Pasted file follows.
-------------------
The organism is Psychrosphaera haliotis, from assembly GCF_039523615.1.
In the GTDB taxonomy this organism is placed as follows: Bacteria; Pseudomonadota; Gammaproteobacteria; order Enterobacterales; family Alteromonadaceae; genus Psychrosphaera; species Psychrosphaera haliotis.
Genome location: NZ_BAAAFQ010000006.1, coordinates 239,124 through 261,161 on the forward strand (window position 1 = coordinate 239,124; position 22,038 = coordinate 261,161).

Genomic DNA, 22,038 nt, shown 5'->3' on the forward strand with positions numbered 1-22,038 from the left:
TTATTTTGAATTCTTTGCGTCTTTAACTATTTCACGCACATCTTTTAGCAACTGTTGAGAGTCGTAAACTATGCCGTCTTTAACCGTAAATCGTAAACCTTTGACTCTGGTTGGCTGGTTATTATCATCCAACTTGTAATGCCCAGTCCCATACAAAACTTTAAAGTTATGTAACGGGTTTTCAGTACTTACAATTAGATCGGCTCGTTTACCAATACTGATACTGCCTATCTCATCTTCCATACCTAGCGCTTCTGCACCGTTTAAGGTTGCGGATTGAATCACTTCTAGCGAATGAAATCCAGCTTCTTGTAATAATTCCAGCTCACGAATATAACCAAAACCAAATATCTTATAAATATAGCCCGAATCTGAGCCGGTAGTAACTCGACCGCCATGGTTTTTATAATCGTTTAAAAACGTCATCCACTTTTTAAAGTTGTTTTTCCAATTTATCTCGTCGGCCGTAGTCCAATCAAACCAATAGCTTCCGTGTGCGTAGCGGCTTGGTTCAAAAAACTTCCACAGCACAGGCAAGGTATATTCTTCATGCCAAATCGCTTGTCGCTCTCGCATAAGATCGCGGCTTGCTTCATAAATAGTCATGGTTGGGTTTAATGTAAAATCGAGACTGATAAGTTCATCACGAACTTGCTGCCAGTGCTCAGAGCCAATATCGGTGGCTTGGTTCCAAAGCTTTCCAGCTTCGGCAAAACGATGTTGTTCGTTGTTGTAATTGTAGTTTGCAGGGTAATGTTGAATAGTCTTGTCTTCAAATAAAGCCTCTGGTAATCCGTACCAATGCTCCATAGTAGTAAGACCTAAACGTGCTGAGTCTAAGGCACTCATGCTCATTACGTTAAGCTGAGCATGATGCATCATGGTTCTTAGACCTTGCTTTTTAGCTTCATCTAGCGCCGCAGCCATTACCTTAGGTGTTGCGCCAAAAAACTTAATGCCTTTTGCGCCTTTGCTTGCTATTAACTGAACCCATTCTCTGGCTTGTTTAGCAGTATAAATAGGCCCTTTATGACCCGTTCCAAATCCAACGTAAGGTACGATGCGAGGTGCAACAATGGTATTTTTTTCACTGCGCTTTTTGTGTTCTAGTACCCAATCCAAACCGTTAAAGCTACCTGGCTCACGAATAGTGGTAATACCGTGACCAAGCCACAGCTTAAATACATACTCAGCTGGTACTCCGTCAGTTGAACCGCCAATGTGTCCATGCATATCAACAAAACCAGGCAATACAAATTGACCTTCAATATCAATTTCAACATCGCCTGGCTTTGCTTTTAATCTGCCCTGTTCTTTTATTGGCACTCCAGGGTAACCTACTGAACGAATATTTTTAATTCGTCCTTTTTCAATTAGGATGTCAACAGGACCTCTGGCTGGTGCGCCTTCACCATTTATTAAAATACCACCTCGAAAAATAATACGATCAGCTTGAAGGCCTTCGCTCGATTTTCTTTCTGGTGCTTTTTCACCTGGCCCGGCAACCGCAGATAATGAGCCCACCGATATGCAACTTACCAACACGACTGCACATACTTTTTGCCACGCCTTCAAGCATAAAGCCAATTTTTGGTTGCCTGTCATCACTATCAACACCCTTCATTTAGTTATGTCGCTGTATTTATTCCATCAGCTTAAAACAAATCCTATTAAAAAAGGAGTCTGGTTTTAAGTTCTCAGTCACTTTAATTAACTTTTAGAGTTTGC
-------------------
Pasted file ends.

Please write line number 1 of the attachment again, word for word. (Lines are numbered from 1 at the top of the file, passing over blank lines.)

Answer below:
The organism is Psychrosphaera haliotis, from assembly GCF_039523615.1.